DA brought down by hypocrisy
The hypocrisy inherent in Philadelphia District Attorney Seth Williams' decision to not seek reelection deserves comment ("Seth Williams' rise and inevitable fall," Sunday).
He was roundly commended in 2014, when he pursued criminal prosecutions arising from the Pennsylvania Statehouse sting, after Attorney General Kathleen Kane declined to do so. Four of the five defendants in those cases were charged with accepting unreported cash contributions of $4,000 or less.
In comparison, Williams accepted $160,500 worth of unreported gifts from 2010 to 2015, underscoring the height of his hypocrisy. As is often the case with hypocrites, his display of remorse was prompted at least as much by the embarrassment of getting caught as by the belated realization that what he did was wrong.
|Patrick J. Hagan, Ardmore
No way to rebuild city parks
I was not surprised to see that the Kenney administration wants to funnel $500 million to rebuild parks, recreation centers, and libraries through two nonprofits ("Better way to rebuild," Friday) to make the process more efficient (meaning, more laden with pork, swag, and kickbacks) and less vulnerable to outside influence (meaning, oversight). How naïve does this man think we are? Should Kenney get his way, the city should submit the plan to the FBI, so it can get a running start.
|Mike Egan, Plymouth Meeting, email@example.com
Money driving public schools
Public school districts' actions to address the popularity of charter schools are not only an improvement in education for children in Pennsylvania, but also a feather in the cap for charter schools ("Challenging the charters," Sunday). Some districts are finally asking why parents feel the need to move their children to charters and are addressing those needs. Education is improving partly because of the high-performing charter schools, but also because the success of those charters is driving some districts to better address the needs of parents and children.
But it is disillusioning that the motivation for districts to change is not improving education, but saving money. If the districts had listened to the parents from the beginning, charters would not have doubled in the eight-year span noted in the article - and continue to grow since then. The results may be good, but the motivation remains in question.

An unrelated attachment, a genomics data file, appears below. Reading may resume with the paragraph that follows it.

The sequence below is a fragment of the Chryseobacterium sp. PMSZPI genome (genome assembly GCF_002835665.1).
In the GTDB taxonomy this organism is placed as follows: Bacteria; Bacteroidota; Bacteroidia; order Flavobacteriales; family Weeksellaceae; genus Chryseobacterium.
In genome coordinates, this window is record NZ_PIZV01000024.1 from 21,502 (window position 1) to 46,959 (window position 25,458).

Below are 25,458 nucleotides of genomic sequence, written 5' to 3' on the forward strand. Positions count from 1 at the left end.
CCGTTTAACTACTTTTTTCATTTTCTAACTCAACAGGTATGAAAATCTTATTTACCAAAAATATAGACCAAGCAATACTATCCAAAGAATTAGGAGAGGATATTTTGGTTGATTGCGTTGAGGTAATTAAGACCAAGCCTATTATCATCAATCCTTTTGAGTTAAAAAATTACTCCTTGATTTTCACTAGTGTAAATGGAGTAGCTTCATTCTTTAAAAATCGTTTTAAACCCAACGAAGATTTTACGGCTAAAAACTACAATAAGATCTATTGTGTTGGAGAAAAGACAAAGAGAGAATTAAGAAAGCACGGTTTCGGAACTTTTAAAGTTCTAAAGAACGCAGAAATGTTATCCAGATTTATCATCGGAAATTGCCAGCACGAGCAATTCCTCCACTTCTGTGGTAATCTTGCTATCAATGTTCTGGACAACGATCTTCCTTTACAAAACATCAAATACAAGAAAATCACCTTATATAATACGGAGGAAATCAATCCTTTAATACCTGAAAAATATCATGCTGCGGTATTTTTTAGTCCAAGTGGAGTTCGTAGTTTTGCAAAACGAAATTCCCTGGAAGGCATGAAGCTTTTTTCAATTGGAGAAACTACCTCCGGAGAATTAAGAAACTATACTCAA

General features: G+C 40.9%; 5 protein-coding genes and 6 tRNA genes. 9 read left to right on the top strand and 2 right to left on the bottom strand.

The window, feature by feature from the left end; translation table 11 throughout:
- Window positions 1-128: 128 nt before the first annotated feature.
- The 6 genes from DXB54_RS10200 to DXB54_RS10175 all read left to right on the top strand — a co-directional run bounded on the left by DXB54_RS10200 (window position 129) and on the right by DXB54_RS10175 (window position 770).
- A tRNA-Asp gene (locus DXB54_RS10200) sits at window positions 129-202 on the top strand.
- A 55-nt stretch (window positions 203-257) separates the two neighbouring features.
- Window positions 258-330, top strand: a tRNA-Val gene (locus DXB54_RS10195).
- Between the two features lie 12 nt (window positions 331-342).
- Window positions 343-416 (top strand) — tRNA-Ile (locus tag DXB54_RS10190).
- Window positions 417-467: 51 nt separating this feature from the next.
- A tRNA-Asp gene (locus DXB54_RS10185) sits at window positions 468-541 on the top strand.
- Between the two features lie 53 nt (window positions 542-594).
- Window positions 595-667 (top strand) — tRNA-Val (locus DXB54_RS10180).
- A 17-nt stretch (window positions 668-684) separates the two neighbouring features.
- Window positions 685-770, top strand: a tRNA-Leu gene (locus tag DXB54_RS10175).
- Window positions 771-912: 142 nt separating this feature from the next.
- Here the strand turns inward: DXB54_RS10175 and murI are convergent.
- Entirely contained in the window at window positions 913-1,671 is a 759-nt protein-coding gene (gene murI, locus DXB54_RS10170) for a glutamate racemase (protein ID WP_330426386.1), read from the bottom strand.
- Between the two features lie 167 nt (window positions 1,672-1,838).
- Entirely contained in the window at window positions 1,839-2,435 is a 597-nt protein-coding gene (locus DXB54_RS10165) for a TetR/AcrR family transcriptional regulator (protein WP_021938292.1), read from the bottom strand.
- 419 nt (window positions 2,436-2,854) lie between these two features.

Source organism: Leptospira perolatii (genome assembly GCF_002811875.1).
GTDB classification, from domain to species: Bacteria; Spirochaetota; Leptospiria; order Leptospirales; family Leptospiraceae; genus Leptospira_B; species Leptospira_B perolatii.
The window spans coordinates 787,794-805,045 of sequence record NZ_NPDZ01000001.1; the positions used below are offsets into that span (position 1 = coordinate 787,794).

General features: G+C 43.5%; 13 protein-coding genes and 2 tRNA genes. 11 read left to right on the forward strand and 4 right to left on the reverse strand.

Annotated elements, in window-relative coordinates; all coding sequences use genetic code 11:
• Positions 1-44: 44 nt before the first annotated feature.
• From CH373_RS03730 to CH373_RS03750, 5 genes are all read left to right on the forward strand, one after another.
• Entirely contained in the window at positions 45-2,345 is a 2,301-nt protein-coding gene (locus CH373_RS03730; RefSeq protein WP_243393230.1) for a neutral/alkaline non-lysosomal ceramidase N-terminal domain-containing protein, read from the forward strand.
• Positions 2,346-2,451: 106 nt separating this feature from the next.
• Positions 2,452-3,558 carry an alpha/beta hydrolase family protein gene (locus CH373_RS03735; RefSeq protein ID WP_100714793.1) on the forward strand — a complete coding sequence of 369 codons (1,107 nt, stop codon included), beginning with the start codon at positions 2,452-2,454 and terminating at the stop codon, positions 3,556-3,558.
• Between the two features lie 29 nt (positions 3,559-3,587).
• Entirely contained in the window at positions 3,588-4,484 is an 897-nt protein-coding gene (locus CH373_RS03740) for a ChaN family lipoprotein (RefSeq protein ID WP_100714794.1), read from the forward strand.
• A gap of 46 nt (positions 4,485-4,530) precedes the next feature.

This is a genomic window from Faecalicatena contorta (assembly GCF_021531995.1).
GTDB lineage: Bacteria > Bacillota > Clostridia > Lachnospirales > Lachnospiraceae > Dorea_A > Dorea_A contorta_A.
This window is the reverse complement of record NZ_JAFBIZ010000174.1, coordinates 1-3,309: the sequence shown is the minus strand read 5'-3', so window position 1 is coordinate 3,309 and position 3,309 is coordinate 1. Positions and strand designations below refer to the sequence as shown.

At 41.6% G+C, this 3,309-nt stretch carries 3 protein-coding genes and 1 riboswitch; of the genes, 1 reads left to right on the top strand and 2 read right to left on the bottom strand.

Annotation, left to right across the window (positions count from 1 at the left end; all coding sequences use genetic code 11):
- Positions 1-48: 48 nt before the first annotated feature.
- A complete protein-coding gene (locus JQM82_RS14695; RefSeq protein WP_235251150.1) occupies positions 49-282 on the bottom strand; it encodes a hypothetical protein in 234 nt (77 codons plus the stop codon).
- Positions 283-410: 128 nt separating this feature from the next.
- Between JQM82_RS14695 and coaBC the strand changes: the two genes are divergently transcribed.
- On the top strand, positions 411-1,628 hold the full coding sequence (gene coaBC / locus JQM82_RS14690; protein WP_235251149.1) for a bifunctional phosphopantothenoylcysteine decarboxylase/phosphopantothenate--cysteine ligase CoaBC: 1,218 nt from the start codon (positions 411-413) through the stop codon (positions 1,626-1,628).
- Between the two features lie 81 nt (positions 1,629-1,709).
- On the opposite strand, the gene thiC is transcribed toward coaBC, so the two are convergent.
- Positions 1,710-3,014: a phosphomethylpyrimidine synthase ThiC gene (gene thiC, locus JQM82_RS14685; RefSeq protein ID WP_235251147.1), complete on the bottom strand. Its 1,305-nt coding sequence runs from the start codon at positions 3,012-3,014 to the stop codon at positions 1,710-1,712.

Pushing districts to be more creative, responsive, and innovative is a great thing, but so long as who gets the money is a greater motivator than what is best for the children, one of the underlying problems with public education remains unresolved.
|Robert Fayfich, executive director, Pennsylvania Coalition of Public Charter Schools, King of Prussia, firstname.lastname@example.org
Biased look at nominations
Don't you guys ever stop? I didn't have to read very far in Monday's editorial ("Questionable cabinet picks") to be slapped by your prejudice. By listing Sen. Sessions' full name, Jefferson Beauregard Sessions III, you are trying to paint him as a KKK klavern leader, much the same way the anti-Obama crowd liked to stress his middle name to imply his Muslim origins. I expect nothing less from such a one-sided paper.
|Andy Anderson, Glassboro, email@example.com
Speaking for Trump voters
Kudos to commentary writer Jeff Bust, of Frankfort, Ill.,, who so eloquently articulated a myriad of sound reasons for having "No regrets about vote for Trump" (Sunday). He speaks my voice, loud and clear. I, too, am "deplorable" and happy!
|Irene E. Buckman, Huntingdon Valley
Environment's future is now
Jeff Bust justified his support for President Trump by saying he voted to protect his grandchildren. If he was really concerned about his grandchildren, he would not be so cavalier about global warming, when the vast majority of scientists in the world believe we need to take radical action now. And, if he wants to take a practical approach to global warming, I suggest he look at the Chinese government, which in the last year cut back on coal-fired power plants and announced a massive program to increase renewable power sources.
While a Republican administration and Congress will encourage coal mining, fracking, and pipelines here, the Chinese will develop technology that we will eventually need to buy from them. Will Trump try to blame that sad state of affairs on currency manipulation?
|Adam Blistein, Merion Station